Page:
D -*JOHN OLVER, Amherst
R – WILLIAM GUNN, Ware
I – MICHAEL ENGEL, Southampton
Columnist Howie Carr often compares John Olver to an oak door. That’s about right.
D -*RICHARD NEAL, Springfield
R – TOM WESLEY, Hopedale
We’ve liked Tom Wesley since the beginning — solid on all the issues.
D -*JAMES McGOVERN, Worcester
R – MARTY LAMB, Holliston
I – PATRICK BARRON, Worcester
Marty Lamb is aggressive and is certainly working hard. He’s had more press releases, more events, more emails, and more endorsements than anyone, it seems. James McGovern is not well known but trust us on this: He’s worse than anyone in the delegation except Barney Frank.
D -*BARNEY FRANK, Newton [GVF]
R – SEAN BIELAT, Brookline
I – SUSAN ALLEN, Brookline
T – DONALD JORDAN, Wareham
Barney Frank needs no introduction to anyone in America, and is our first choice to be thrown out of office. Bielat looks like he’s poised to do it.
<!–Sean Bielat has an impressive political team, and is successful at triangulating when necessary, telling the press he’s not a Tea Party candidate but getting big Tea Party support anyway. Good practice for being in Congress, we suppose.
D -*NIKKI TSONGAS, Lowell
R – JON GOLNIK, Carlisle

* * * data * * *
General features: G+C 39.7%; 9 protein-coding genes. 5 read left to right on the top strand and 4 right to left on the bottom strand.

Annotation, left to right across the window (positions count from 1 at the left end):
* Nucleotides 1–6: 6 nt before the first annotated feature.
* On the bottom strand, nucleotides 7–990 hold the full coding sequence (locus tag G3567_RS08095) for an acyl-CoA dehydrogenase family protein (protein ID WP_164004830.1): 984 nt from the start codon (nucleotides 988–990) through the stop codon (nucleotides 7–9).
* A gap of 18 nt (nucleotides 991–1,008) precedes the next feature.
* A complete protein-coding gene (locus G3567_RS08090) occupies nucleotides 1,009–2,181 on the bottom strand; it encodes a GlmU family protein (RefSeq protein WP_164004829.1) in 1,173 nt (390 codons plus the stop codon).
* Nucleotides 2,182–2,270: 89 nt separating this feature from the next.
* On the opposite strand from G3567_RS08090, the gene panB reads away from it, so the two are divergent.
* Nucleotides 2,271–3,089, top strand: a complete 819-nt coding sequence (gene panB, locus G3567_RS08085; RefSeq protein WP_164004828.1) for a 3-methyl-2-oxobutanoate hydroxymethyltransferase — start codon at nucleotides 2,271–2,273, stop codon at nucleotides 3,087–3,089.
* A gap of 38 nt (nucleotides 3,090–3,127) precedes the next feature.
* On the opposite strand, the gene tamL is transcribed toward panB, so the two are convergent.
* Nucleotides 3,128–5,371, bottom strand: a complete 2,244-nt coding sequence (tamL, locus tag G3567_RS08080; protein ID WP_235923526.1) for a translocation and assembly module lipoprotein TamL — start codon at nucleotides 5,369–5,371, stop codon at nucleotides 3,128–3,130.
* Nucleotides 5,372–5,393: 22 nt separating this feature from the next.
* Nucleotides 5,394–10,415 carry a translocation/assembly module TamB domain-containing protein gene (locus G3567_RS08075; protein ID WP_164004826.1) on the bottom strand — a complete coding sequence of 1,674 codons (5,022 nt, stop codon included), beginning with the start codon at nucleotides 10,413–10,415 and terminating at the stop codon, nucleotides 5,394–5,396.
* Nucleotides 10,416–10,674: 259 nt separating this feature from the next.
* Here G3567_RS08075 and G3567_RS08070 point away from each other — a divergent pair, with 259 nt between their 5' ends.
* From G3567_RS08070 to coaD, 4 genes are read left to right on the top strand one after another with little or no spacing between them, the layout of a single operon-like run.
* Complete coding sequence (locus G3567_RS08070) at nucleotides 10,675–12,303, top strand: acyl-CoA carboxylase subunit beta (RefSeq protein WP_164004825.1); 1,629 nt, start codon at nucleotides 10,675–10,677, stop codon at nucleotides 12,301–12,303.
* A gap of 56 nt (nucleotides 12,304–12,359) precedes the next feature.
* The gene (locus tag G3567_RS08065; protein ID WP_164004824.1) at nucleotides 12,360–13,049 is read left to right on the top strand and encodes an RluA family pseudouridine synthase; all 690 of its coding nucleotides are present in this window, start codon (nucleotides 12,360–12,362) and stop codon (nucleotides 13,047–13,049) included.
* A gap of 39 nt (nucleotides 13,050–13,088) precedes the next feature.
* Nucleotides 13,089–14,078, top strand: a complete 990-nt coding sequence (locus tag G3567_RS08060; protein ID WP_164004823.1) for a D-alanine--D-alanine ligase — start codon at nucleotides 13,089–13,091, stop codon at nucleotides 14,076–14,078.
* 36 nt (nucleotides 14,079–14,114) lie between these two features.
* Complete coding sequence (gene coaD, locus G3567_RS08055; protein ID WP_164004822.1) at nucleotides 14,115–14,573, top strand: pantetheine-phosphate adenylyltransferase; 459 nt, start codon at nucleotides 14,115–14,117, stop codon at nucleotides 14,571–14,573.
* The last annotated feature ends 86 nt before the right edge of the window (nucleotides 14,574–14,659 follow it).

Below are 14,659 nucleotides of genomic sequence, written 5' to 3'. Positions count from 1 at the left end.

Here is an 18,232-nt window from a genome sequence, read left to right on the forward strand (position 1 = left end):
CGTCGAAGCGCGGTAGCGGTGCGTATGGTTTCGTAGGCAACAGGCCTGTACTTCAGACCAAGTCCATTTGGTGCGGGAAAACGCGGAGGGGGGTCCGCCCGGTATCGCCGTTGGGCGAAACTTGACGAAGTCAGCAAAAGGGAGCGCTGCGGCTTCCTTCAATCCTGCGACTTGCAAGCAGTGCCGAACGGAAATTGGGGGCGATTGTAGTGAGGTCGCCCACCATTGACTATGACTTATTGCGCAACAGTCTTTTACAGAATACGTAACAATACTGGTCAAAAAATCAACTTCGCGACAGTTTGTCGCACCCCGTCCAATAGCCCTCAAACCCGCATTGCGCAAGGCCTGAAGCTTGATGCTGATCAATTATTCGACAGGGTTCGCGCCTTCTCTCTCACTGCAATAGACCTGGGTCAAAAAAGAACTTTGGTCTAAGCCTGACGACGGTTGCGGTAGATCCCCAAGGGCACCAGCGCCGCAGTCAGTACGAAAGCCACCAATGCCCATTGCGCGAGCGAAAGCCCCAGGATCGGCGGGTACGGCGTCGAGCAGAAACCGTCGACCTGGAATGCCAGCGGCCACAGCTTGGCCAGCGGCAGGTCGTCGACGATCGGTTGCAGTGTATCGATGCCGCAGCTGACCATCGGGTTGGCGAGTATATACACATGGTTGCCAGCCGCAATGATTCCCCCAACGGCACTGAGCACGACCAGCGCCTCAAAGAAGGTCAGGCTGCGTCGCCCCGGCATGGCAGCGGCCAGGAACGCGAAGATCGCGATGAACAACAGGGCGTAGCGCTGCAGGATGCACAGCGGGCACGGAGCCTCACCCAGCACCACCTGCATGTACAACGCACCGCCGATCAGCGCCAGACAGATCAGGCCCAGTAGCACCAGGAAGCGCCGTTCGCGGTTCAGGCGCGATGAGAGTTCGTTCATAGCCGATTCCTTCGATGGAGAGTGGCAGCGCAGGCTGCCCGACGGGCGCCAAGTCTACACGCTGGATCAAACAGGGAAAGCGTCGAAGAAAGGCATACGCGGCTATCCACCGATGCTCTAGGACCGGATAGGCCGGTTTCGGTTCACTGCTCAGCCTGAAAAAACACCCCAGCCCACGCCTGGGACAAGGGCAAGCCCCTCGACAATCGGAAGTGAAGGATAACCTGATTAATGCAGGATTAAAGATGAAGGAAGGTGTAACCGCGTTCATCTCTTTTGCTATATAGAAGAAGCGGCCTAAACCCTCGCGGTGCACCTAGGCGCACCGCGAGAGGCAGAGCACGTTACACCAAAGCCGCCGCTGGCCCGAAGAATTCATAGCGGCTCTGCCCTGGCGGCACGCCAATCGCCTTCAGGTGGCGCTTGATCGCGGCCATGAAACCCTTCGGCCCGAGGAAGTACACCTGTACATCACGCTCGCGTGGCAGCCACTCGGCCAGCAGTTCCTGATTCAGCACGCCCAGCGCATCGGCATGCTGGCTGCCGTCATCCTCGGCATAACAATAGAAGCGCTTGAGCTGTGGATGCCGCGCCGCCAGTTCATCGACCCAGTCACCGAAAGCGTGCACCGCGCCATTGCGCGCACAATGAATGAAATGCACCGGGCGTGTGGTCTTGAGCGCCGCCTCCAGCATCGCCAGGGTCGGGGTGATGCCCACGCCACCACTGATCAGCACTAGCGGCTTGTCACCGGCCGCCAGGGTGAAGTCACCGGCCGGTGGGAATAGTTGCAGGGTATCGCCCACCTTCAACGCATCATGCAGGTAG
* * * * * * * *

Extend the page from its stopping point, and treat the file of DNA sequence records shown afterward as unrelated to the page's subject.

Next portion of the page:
L – DALE BROWN, Chelmsford
C – ROBERT CLARK, Berlin
Golnik is pro-choice but supports traditional marriage. He’s still a thousand percent better than Tsongas, who’s behind every nutty left-wing cause there is. Dale Brown is pro-life and good on most other issues but supports gay rights.
D -*JOHN TIERNEY, Salem
R – BILL HUDAK, Boxford
Hudak can’t shake the wrath of the Boston liberal media because he once had an anti-Obama yard sign, and also asked about Obama’s birth certificate. All the more reason to vote for him.
D -*EDWARD MARKEY, Malden
R – GERRY DEMBROWSKI, Woburn
Gerry Dembrowski has the best campaign YouTube video of the year: “Ed Markey: The Undocumented Congressman” where Gerry goes to Markey’s neighborhood and asks his neighbors if they’ve ever actually seen him.
D -*MICHAEL CAPUANO, Somerville
Capuano is an obnoxious hard-core leftist, but in Somerville he fits right in. It’s still too bad he has no opposition.
D -*STEPHEN LYNCH, Boston
R – VERNON HARRISON, Braintree
I – PHILIP DUNKELBARGER, Westwood
Vernon Harrison is the real thing. He’s a passionate social conservative and is 100% pro-life. He came out nowhere and won the primary and has the momentum to possibly pull it off, given the dynamics this year. As we’ve said before, Stephen Lynch started out many years ago as a pro-family state rep. Now he prides himself on being among the homosexual movement’s best friends in Congress.
D – WILLIAM KEATING, Quincy
R – JEFFREY PERRY, Sandwich
I – MARYANNE LEWIS, Scituate
B – JOE VAN NES, West Tisbury
I – JAMES SHEETS, Quincy
This is about as conservative a district as there is in Massachusetts, so on paper Jeffrey Perry should take it, even though the polls show it’s a tight race now. Let’s hope so. Marianne Lewis is a former Democrat state rep who decided to run for Congress at pretty much the last minute. Most people have no idea who she is.
This week the Democrats have begun a vicious and obviously well-funded attack-ad campaign against Perry in the Boston media. Let’s hope he has the resources to fight back and win!